Sweeping out the CageyFilms workshop the other day, as it were, among the gathering dust bunnies I came across a surprising number of Blu-rays I haven’t yet mentioned watching. Some of these go back quite a long time and a few of them, I confess, I barely remember. But the obsessive in me at least wants to acknowledge them, so I’ll make some brief comments here so that I can file them away with a clear conscience.
Indicator, one of my favourite labels – which Gary Tooze at DVDBeaver has dubbed the best in the world – releases a wide range of titles in multiple genres, unearthing obscure movies from around the world, major and minor Hollywood classics, and both high and low end exploitation … but this box set surprised me:
My only excuse for buying this three disk set of British sex comedies – Adventures of a Taxi Driver (1976), … of a Private Eye (1977), … of a Plumber’s Mate (1978) – from Indicator is that I buy almost everything they release. No matter the intrinsic quality of the movies themselves, the company is guaranteed to provide a wealth of supplementary material which illuminates the context in which even throwaways like these were made and marketed. Although more technically polished than the hugely successful Carry On movies of the ’60s, the Adventures trilogy relies on the same kind of low-brow farce rife with painful double entendres and an extra dose of nudity. Like the Carry On movies, they have casts packed with well-known character actors and comedians. The first of the three reunites Barry Evans and Judy Geeson, who co-starred in Clive Donner’s earlier sex comedy Here We Go Round the Mulberry Bush (1968), but for the following two movies, Evans was replaced with the less-well-known Christopher Neil, who manages to play the dumb hero without Evans’ smugness. None of the movies is particularly funny, nor in the least erotic, and the episodic scripts offer little more than strings of predictable situations. Needless to say, picture quality is excellent and there are plentiful extras, including a four-and-a-half hour audio interview with Long, an interview with Long’s biographer and friend Simon Sheridan, and others with cameraman Peter Sinclair and actress Prudence Drage, a couple of short-film homages to Long by Jan Manthey, a super-8 home viewing version of Adventures of a Private Eye, and the utterly redundant The Best of Adventures (1981) which strings together episodes from all three movies for the nascent home video market.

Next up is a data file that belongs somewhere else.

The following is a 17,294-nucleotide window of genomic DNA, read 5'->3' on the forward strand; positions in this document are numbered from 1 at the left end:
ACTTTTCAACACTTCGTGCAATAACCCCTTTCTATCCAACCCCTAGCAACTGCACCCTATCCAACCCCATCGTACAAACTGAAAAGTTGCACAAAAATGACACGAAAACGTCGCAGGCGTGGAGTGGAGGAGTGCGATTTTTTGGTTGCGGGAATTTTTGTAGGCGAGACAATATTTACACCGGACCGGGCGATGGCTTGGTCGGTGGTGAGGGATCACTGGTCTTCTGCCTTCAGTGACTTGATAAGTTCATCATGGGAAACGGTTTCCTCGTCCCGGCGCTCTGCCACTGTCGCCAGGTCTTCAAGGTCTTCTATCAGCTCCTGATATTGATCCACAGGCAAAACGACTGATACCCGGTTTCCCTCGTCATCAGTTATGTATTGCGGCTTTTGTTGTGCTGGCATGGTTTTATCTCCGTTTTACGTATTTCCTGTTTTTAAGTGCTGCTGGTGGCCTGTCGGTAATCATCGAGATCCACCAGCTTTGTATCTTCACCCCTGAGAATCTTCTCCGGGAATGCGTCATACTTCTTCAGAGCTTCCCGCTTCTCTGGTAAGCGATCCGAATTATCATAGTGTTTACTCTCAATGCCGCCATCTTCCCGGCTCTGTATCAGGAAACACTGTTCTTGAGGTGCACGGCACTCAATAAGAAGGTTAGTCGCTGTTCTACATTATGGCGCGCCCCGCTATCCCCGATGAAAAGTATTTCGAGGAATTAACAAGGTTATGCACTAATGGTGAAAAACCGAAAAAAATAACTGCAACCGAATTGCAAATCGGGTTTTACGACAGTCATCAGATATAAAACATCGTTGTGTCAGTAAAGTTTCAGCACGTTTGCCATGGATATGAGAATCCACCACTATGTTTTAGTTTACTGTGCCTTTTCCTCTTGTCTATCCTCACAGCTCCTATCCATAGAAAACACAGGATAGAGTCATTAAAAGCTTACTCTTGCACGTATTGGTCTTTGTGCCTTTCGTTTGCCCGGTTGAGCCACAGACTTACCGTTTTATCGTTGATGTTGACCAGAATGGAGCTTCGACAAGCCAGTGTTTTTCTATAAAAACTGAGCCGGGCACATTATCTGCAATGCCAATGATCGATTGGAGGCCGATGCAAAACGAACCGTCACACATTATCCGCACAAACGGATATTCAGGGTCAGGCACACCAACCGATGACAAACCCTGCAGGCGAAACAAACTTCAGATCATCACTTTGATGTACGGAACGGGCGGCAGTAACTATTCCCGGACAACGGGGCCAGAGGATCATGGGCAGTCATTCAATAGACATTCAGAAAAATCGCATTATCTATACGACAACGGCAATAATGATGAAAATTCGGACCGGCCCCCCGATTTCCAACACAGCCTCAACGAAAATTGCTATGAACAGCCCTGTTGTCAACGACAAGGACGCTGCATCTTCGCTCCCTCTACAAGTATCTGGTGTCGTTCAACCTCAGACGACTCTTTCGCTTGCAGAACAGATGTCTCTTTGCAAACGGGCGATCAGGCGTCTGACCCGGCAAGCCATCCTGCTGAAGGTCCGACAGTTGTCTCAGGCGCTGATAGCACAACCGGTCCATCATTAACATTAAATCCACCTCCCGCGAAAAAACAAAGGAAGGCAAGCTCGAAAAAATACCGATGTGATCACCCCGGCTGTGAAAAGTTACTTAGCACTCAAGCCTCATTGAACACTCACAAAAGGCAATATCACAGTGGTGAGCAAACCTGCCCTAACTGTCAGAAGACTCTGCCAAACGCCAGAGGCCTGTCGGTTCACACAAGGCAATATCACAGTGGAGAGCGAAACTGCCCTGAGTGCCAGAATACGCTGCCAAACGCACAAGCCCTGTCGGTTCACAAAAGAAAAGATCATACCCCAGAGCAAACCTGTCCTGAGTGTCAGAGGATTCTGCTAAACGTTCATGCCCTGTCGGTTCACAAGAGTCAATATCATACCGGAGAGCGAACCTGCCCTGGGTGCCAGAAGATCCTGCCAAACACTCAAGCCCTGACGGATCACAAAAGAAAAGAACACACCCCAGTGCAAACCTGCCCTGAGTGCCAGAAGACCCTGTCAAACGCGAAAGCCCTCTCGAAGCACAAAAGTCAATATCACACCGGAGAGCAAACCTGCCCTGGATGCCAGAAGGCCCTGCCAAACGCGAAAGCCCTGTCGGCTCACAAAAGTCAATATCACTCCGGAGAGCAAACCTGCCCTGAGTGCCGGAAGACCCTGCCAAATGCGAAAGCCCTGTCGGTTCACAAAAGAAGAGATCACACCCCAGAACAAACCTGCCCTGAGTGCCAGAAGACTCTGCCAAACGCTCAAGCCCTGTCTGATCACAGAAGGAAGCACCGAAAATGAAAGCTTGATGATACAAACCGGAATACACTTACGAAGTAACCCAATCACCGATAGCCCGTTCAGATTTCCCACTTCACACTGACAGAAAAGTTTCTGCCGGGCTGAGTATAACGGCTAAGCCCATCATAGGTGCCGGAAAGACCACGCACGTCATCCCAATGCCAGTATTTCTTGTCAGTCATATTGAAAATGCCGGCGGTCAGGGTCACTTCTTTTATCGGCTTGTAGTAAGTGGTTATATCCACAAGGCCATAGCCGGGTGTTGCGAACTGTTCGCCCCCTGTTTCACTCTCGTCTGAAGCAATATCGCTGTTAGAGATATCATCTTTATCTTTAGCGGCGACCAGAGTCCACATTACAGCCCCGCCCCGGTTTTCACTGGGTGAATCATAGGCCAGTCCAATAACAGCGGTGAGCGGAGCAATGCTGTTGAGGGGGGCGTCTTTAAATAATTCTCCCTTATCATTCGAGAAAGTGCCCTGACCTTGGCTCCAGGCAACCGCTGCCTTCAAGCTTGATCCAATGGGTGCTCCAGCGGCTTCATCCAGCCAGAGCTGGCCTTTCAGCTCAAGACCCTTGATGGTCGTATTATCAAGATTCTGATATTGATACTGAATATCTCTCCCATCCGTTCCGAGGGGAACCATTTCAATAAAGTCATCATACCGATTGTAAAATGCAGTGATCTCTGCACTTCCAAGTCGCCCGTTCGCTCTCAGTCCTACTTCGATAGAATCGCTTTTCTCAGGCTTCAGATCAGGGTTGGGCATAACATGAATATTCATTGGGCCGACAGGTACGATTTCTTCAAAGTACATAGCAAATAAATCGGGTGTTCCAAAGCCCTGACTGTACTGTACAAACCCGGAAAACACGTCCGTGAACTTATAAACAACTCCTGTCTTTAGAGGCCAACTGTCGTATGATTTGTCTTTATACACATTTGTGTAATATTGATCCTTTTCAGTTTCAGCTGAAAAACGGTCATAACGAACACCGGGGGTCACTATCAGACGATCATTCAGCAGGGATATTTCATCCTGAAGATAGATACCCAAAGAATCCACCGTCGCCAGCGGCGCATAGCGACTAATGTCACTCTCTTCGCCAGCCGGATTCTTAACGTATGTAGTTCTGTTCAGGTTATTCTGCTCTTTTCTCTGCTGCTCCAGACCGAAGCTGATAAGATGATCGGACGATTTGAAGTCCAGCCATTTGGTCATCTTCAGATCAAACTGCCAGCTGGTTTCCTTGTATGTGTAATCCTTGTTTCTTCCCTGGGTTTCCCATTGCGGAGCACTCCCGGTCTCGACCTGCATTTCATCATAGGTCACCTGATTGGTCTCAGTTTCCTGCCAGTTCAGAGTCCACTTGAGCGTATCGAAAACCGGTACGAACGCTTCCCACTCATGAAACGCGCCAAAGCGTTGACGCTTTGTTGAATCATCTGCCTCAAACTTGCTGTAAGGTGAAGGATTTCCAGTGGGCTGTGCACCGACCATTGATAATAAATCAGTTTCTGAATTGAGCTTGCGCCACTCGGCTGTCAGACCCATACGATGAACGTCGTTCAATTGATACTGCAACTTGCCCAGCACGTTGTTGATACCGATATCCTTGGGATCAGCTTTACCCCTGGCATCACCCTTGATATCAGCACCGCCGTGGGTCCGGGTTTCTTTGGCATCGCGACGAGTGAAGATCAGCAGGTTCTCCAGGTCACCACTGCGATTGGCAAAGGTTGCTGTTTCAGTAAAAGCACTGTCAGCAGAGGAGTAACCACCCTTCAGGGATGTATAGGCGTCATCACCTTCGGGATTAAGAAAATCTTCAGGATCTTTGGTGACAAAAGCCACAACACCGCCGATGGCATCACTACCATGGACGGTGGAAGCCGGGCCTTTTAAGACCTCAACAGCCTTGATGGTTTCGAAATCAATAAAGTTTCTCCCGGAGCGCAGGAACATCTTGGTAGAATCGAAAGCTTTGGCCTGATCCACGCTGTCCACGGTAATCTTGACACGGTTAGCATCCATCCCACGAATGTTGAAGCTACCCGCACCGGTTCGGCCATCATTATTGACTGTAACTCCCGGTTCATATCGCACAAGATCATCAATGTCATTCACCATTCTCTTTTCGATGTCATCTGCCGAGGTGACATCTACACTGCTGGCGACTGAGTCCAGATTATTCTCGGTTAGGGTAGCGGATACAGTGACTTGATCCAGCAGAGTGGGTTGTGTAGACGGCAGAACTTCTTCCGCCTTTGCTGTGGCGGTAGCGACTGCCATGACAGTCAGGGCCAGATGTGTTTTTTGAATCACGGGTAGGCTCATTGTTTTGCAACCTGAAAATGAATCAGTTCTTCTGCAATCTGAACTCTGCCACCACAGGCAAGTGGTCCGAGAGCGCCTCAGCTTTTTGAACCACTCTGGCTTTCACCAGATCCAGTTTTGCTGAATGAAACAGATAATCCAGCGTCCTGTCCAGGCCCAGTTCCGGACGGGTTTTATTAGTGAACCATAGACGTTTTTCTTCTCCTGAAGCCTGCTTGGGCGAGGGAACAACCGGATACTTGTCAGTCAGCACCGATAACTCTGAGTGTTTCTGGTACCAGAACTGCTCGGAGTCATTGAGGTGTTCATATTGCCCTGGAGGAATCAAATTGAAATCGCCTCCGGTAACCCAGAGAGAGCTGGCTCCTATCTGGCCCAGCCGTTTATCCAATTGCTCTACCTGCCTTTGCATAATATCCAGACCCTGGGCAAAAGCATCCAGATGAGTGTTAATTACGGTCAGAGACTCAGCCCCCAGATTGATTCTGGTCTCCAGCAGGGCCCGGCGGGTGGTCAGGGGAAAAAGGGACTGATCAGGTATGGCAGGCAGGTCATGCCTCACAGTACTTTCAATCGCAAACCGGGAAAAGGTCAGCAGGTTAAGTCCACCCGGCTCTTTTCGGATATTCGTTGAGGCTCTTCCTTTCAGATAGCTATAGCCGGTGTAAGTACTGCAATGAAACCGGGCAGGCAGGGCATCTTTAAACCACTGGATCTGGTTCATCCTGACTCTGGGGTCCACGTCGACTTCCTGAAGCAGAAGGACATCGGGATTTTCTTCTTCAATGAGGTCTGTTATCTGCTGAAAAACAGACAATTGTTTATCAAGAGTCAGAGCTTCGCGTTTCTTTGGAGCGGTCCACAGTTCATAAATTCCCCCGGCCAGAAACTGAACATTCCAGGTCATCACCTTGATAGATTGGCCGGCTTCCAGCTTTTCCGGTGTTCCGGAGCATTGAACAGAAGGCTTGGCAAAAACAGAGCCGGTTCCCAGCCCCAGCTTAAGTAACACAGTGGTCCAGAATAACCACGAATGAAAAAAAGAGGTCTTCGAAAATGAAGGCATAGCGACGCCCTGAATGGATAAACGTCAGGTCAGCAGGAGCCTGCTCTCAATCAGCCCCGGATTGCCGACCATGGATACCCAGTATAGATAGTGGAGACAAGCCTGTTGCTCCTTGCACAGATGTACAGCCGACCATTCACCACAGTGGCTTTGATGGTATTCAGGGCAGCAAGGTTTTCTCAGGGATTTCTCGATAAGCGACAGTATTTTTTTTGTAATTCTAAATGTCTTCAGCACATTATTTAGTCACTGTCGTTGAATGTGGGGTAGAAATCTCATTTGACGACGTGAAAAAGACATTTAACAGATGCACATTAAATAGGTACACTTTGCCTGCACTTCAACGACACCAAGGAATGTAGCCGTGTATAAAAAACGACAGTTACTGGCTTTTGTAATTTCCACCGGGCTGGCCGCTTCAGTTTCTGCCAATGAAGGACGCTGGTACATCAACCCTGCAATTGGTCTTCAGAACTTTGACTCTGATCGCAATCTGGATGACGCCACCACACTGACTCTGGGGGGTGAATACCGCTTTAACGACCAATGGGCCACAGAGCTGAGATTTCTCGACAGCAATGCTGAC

I’ve accumulated a few releases from Shameless in recent years, but many of their disks repeat titles I’ve already got from other labels.
Corrado Farina’s Baba Yaga (1973), adapted from a fetishistic comic by Guido Crepax, provided Carroll Baker with one of her kinkiest roles immediately after her last film with Umberto Lenzi (Knife of Ice, 1972). In the title role, Baker plays a possibly supernatural figure who becomes obsessed with and pursues a glamorous photographer (Isabelle De Funes). A dreamy, almost formless mood piece loaded with sex, S&M, and pop art visuals, Shameless’ 2020 Blu-ray (an upgrade from an earlier Blue Underground release) reconstructs Farina’s original cut using deleted scenes from an inferior tape source. Less commercial, perhaps, than other Euro comic book adaptations of the time – Roger Vadim’s Barbarella and Mario Bava’s Danger: Diabolik (both 1968) – Baba Yaga is very much of its era and interesting for its glimpse of a kind of pop culture which has all but disappeared. The disk includes an interview with Farina, a couple of brief featurettes about Crepax, and a commentary from Kat Ellinger.
The Case of the Bloody Iris (1972) was the sole giallo directed by Giuliano Carnimeo, better known for spaghetti westerns and sex comedies (and Ratman, 1988, also available from Shameless). Someone is killing the residents of an apartment complex, most of whom are glamorous models or fetishistic nightclub performers. After two women are murdered, Jennifer (Edwige Fenech) and Marilyn (Paola Quattrini) move in and begin to suspect they may be targeted by the killer. All style and little narrative sense, Carnimeo’s movie distills the giallo to its atmospheric visual essence, ably supported by Fenech and co-star George Hilton, Fenech’s partner in a number of other gialli. The excellent transfer is accompanied by interviews with Hilton and Quattrini.
Eureka seem to be on a mission to confirm Sammo Hung’s stature as one of the all-time greats of Hong Kong action filmmaking, both as a performer with remarkable charm and screen presence and as a director and fight choreographer whose technical skills were almost unequalled. I haven’t got to the Sammo-starring Skinny Tiger and Fatty Dragon (1990) or Odd Couple (1979) yet, nor the Sammo-directed (and starring) Knockabout (also 1979), but I did watch the two-disk set of Warriors Two (1978) and The Prodigal Son (1981), which display the rapid evolution of his skills as a director. Warriors Two, his third feature as director, has a lowly character training under a martial arts master in order to take on the forces of a corrupt businessman who controls the town. While the fight scenes display Sammo’s skill, he’s not yet in full control of tone, undercutting the dramatic action with awkward comedy. The Prodigal Son, four films later, and coming on the heels of the hugely influential Encounter of the Spooky Kind (1980), roots both action and comedy in character. That character is Leung Tsan (Yuen Biao) – who, as an older man, was the master who trained the hero of Warriors Two – the spoiled son of a wealthy family who believes that he’s a great martial artist because his father bribes people to lose fights with him. When he discovers the truth, he sets out to become a genuine master. Once again, Sammo’s fight choreography is spectacular, but here it’s fully integrated with the rest of the film. Each film gets a pair of commentaries, plus several interviews and featurettes.